Dick Cheney may be a safe choice, but he's certainly not an exciting one. This means there's still a tough fight ahead. In my view, if the pick had been Colin Powell or John McCain, the race would have been over.
In addition, Cheney may bring some problems. A Democratic strategist once told me he thought George Bush won the presidency the first time because he picked Dan Quayle, and lost it the second time because he failed to dump him. Until he picked Quayle, the rap on Bush was that he was a wimp. By standing behind his choice in the face of a huge press attack and actually going in the face of Dan Rather -- an icon of the left-wing press corps -- Bush showed that he had the strength to be president. But by not dumping Quayle on the second go around, he showed that he was not really willing to take a second look at mistakes he had made. The voters preferred to go with fresh faces who would.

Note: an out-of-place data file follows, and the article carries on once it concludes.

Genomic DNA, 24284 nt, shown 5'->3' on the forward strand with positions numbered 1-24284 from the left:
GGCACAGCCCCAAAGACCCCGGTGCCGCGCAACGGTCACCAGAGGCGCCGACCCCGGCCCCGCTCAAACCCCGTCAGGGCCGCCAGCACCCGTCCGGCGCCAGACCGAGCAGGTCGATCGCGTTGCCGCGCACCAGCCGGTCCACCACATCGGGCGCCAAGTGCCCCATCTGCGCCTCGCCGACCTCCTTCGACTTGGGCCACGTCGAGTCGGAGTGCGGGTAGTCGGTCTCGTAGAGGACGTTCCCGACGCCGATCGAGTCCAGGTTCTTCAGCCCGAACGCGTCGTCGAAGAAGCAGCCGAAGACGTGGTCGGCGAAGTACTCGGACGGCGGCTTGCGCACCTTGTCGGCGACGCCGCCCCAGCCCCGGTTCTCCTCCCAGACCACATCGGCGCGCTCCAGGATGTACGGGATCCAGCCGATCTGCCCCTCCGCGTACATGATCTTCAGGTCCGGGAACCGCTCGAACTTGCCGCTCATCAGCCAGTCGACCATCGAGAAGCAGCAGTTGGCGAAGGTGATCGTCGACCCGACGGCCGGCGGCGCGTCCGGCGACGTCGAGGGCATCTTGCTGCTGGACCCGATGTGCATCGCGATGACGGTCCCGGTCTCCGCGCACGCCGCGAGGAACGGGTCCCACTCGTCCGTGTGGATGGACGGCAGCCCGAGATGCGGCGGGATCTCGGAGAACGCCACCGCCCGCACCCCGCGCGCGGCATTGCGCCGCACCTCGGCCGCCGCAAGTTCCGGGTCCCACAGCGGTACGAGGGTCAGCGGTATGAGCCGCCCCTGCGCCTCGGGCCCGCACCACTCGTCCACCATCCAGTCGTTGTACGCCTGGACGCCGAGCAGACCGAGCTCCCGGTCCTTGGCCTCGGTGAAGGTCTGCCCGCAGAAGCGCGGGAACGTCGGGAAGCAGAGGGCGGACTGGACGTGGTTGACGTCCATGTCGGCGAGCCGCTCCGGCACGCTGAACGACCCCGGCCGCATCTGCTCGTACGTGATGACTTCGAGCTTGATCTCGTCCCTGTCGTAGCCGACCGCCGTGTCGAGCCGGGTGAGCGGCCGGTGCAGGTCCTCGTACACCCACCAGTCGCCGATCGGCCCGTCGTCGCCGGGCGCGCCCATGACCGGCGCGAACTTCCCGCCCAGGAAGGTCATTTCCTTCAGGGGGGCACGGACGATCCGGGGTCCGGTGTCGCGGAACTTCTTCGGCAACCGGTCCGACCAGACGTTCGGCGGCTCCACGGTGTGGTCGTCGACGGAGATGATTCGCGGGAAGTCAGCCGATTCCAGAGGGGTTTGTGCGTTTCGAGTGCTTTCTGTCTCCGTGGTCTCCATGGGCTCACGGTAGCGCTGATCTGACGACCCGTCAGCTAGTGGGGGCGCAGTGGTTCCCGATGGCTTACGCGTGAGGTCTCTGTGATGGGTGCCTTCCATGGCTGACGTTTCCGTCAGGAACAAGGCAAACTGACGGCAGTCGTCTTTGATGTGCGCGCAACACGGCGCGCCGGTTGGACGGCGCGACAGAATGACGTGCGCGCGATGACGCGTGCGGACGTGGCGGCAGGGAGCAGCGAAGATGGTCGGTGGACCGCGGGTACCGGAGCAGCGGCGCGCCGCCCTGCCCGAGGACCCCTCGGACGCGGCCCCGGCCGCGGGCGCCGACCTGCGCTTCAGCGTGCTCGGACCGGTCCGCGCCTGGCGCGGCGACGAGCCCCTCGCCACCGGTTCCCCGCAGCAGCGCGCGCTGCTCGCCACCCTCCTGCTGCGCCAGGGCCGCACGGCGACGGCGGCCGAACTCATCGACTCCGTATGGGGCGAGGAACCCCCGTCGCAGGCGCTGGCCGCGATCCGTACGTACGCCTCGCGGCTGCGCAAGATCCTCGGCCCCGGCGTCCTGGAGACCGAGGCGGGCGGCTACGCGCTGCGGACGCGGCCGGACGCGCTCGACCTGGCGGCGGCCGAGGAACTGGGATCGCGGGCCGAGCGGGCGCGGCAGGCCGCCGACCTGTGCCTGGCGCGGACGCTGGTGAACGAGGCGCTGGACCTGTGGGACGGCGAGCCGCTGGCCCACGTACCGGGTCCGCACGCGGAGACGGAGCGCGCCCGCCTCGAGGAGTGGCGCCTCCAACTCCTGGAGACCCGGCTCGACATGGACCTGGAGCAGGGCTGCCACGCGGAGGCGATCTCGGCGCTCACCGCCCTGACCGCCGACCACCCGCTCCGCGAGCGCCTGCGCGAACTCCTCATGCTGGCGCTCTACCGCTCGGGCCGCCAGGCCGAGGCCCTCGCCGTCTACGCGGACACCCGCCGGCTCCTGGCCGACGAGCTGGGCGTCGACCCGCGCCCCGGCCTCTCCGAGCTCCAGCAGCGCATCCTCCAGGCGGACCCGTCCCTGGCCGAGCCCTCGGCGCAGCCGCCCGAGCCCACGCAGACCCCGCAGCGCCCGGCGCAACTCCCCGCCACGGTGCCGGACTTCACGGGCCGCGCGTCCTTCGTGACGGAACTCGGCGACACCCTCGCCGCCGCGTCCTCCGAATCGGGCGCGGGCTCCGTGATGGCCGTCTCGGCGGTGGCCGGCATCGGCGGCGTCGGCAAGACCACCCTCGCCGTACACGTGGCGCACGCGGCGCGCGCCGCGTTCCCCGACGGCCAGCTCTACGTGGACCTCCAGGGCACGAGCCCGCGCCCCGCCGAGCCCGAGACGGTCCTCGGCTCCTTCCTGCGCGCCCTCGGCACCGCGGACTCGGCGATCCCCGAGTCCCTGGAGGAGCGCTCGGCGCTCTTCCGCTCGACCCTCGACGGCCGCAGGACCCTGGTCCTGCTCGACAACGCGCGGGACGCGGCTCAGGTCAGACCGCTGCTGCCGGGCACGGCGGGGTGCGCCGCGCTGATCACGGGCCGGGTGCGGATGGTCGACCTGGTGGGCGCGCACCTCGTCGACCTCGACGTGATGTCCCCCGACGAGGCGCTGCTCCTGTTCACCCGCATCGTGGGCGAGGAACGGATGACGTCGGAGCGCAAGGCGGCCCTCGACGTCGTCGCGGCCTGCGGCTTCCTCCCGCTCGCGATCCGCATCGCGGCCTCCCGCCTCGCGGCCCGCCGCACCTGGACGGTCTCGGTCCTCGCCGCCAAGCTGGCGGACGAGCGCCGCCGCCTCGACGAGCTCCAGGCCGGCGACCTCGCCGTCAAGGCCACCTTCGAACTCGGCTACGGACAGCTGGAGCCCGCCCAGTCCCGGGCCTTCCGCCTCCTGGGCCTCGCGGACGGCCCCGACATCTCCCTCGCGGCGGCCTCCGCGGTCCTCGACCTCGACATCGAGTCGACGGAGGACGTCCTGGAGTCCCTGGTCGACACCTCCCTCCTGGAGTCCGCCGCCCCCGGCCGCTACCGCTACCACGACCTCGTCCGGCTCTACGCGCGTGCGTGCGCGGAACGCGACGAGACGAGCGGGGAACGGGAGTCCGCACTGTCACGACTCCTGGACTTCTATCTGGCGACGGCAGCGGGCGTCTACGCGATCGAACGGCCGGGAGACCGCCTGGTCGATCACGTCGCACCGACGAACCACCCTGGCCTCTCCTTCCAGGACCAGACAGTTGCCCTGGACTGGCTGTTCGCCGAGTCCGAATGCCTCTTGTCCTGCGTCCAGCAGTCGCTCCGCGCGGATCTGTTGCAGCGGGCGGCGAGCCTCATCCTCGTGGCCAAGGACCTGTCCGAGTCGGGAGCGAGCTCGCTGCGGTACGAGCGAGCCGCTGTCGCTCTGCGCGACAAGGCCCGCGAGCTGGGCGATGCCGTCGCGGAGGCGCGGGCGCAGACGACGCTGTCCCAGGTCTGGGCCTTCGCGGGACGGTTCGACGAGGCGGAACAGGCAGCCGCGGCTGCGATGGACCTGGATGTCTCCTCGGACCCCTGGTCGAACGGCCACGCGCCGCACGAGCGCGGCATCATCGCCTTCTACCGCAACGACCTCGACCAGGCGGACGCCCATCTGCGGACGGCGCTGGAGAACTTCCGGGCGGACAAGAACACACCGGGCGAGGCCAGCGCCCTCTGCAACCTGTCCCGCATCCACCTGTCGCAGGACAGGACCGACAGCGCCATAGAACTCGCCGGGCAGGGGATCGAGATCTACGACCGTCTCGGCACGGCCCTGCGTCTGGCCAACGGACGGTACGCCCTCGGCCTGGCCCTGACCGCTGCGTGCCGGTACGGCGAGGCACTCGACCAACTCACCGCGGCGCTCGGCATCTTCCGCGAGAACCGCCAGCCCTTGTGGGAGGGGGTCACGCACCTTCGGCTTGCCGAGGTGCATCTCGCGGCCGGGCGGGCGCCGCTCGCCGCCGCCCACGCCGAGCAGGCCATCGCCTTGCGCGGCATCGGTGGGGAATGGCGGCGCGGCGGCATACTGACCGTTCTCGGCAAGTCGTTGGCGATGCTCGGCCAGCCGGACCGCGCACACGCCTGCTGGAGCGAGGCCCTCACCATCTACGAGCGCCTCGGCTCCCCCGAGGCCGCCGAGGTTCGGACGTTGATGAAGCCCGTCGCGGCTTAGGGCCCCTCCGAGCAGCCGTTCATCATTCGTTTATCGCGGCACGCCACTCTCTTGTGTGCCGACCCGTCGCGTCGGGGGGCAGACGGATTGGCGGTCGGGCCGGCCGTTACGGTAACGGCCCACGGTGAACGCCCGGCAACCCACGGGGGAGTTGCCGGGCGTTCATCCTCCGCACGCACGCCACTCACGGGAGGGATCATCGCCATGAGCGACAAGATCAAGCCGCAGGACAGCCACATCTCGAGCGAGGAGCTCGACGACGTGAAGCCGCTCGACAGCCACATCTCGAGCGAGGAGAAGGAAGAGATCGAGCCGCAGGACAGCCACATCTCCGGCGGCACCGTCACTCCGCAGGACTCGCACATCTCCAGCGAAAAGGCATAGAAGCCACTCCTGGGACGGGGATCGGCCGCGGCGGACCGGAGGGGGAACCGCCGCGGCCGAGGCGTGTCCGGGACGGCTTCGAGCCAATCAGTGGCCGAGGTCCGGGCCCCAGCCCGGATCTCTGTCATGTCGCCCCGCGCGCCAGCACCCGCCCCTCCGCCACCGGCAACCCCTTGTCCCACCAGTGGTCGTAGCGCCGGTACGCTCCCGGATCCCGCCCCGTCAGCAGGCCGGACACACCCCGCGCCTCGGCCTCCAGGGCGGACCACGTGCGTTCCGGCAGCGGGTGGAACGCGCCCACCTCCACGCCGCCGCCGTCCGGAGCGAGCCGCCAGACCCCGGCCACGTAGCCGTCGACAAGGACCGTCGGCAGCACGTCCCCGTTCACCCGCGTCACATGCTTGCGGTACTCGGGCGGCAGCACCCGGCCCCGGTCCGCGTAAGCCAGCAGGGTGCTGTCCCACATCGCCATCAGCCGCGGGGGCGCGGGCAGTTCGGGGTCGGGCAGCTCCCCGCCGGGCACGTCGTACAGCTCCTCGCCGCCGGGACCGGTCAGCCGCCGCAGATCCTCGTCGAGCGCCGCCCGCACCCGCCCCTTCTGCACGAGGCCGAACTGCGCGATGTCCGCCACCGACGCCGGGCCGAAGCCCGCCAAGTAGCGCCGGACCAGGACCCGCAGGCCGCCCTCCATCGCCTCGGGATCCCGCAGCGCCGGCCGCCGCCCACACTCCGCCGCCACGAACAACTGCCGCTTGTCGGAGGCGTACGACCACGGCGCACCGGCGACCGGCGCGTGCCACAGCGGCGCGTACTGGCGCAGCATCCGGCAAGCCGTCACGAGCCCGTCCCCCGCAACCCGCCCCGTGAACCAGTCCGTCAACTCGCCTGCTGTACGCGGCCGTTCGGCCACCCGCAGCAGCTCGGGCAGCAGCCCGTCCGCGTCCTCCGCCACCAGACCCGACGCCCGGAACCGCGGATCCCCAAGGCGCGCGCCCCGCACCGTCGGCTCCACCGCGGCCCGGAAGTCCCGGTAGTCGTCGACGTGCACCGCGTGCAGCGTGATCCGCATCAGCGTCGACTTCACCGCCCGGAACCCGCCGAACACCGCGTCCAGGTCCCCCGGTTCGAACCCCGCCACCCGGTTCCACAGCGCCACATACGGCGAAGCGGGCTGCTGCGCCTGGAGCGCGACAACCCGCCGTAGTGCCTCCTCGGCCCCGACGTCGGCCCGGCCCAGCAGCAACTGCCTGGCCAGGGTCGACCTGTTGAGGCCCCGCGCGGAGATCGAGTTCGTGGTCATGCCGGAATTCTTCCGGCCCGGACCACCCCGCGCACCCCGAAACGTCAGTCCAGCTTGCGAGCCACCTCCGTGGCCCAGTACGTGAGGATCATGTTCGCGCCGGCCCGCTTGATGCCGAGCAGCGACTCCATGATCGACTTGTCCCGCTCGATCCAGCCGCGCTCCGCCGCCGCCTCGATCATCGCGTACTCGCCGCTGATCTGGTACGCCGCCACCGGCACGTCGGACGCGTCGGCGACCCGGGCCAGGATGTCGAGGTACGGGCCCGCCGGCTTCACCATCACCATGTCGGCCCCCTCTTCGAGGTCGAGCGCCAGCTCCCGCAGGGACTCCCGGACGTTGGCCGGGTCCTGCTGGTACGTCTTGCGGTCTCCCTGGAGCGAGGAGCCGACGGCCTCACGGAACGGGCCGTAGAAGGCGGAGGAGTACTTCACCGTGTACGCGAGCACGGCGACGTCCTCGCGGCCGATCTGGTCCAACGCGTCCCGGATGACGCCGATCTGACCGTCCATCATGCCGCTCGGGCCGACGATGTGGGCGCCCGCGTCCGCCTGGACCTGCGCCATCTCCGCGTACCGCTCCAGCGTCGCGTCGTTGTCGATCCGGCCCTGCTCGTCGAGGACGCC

Whether this analysis is right or wrong it highlights the fact that it is not just who gets picked that makes the difference, but the process of the picking itself. In picking Cheney, George W. Bush has run the risk of seeming insecure or, worse, looking backward.
On the other hand, Cheney is a substantial figure who inspires confidence, particularly on foreign policy and defense, where Bush, for reasons not wholly justified or in his control, has sometimes looked weak. Cheney is so heavily identified with foreign policy, picking him may take abortion off the radar screen. With Govs. Tom Ridge or Frank Keating, the entire focus was on their stand on abortion. Because it may help Bush sidestep the troublesome abortion issue, this is a sensible pick that Republicans can be comfortable with.